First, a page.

SEATTLE -- Washington residents look forward to the state fair in Puyallup every year, but the swirling rides, unfamiliar food trucks and vast crowds can make some people nervous. Local experts are offering health and safety tips to ensure your fair-going experience is all you’ve been hoping for.
Fairs present some risk of animal-borne diseases like E. coli, most typically if people have contact with animals and then touch their face or mouth.
Dr. Tony Woodward, an emergency medicine specialist at Seattle Children’s Hospital, advises all parents to make sure children never eat inside a petting zoo and always wash their hands immediately after leaving the animals. He recommends parents carry alcohol-based hand wipes, because they are faster and easier than traditional hand washing.
Nigel Turner, director of the Tacoma-Pierce County Health Department Communicable Disease Control division, warns families that pigs can carry a strain of the flu, H3N2, which has also been found in humans. While no cases have been identified in Washington, Turner said fair visitors with weak immune systems might want to skip the pig pen.
In addition, Woodward cautions people to never pet animals at the fair unless they have permission from the vendor. Some animals on display may not be as clean or friendly as those in a petting zoo.
“In a fair environment it’s important to recognize not all animals are there for petting,” Woodward says. “They might be spooked and you may end up getting bit.”
Fair rides tend to bring out the risk-taker in all of us, but Woodward says families should be especially careful of rides that travel from town to town.
“They can be risky because they’re temporary,” he says. “They’re not inspected all the time, not firmly planted like full-time rides. For the providers, this may be a temporary job.”
Woodward recommends families watch rides in action before getting on themselves. Keep an eye out for sharp edges, bolts sticking out, or anything that looks hazardous, he says.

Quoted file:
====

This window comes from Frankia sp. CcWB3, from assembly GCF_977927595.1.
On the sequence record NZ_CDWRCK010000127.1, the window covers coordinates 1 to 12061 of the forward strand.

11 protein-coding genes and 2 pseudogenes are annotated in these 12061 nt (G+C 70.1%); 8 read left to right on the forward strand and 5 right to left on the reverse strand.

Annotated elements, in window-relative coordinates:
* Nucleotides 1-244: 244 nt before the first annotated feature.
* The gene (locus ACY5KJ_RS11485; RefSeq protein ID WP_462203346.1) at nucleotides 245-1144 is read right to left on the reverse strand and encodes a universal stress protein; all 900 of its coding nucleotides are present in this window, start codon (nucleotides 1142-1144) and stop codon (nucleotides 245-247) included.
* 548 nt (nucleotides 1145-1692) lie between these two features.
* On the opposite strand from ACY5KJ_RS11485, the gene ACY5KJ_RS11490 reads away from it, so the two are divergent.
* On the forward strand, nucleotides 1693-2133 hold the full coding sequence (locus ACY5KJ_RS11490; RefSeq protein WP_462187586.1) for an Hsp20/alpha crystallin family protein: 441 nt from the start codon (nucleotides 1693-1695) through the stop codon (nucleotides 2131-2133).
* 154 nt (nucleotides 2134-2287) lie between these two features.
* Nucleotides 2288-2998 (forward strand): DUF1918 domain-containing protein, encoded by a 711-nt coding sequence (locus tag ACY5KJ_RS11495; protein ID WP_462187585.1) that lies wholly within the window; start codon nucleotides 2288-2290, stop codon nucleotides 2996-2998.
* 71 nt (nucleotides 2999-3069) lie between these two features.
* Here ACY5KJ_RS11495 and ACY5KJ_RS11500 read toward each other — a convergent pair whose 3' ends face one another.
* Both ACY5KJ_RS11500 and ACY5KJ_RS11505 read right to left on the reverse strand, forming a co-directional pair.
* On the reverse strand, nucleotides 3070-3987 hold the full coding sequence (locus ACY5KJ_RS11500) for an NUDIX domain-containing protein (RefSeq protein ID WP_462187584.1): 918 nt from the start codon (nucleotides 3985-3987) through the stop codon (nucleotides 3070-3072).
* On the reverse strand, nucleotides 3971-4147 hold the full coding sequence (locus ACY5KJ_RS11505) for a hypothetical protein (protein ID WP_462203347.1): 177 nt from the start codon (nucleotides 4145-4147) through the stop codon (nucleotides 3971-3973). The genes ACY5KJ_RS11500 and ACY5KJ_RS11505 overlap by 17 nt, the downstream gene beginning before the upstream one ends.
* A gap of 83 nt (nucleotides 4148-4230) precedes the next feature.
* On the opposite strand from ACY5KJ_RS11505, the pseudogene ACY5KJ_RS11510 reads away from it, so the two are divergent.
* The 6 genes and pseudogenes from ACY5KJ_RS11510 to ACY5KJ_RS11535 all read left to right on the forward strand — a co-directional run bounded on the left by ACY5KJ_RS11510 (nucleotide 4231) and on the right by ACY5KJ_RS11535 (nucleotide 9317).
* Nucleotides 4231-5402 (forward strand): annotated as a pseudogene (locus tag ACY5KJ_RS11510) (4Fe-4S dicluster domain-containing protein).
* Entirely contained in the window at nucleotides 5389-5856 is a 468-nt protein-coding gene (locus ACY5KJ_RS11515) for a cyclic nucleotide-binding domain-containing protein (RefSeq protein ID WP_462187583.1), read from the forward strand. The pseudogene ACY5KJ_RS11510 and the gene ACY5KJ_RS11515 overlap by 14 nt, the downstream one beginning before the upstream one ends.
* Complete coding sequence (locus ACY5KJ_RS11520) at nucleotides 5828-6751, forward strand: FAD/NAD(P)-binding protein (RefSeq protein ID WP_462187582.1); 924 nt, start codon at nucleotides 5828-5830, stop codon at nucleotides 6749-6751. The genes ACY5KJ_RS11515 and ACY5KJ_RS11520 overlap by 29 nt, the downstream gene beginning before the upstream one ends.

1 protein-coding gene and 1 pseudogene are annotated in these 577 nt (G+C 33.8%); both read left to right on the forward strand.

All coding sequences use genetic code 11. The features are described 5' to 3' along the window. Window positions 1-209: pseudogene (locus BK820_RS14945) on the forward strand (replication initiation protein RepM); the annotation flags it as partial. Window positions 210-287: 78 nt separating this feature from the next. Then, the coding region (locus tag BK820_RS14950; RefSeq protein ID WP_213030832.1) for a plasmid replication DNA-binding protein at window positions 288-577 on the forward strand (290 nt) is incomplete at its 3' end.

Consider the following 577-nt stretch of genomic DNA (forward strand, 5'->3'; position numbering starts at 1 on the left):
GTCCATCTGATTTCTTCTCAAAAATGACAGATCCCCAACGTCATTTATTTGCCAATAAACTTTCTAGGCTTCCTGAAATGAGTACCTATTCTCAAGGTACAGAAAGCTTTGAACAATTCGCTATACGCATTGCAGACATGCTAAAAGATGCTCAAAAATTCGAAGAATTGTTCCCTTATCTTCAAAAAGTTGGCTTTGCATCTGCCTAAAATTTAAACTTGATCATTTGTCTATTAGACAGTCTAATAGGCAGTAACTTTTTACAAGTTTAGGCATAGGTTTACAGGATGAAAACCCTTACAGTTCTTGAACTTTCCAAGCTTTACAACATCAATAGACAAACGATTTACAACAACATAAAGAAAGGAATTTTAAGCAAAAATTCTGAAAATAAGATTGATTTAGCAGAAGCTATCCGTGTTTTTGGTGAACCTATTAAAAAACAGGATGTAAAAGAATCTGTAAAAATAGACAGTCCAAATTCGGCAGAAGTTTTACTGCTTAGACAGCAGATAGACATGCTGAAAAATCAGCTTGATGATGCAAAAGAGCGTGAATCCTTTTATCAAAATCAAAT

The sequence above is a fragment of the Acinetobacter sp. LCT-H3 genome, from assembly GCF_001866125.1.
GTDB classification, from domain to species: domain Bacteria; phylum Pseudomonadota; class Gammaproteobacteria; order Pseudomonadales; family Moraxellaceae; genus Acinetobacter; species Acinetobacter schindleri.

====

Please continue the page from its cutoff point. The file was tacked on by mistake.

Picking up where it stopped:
While they may seem less precarious, Woodward says inflatable rides, such as bounce houses or slides, can be especially dangerous. If they’re not in good condition the inflatables can collapse and expose children to hard structures.
Inflatables are especially dangerous if too many children, or children of differing ages, are playing on them.
“When you mix a 200-pound person and 4 year old you’re going to have a problem,” Woodward says. “That larger person is going to dictate the ride, and a child could get tossed out.”
Christina Sherman, an environmental health specialist at the Tacoma-Pierce County Health Department, says food vendors at the fair undergo two days of pre-opening inspections. To make sure all food service is up to standard during the fair, she says there is a food safety specialist on the grounds at all times.
“We take food safety very, very seriously,” Sherman says. “It’s very important to them that every vendor is perfect.”
Still, Woodward says there are warning signs that families should look for when choosing a food vendor. Make sure they’re wearing hairnets and gloves. Look for hand sanitizer on site. If the vendors are eating in their trucks, don’t go there.
“Use common sense,” he says. “If it looks dirty it probably is.”
Turner warns families that diseases like the flu, pertussis and measles can all be easily spread in large crowds. He recommends people always wash their hands, cover their cough and stay home when they feel sick.
“If you’re having symptoms of respiratory disease the fair is not the best place for you,” Turner said.
With so much happening at the fair, it can be tough to keep families members together. Woodward recommends kids use a buddy system. For older children, parents should set an alarm on teens’ cell phones at “check in times.”
Coming and going
Traveling to the fair can be challenging, but Woodward urges families to be patient and drive with caution, as others around you are likely in a hurry.
Parking lots at the fair can be especially hazardous. Woodward recommends families drive slowly and keep an eye out for wandering kids. When walking with your own children, keep them close.
“It’s a really exciting time of year,” Woodward said. “You get to see all our state has to offer. But remember, you’ve got to take care of yourself and the people you’re with.”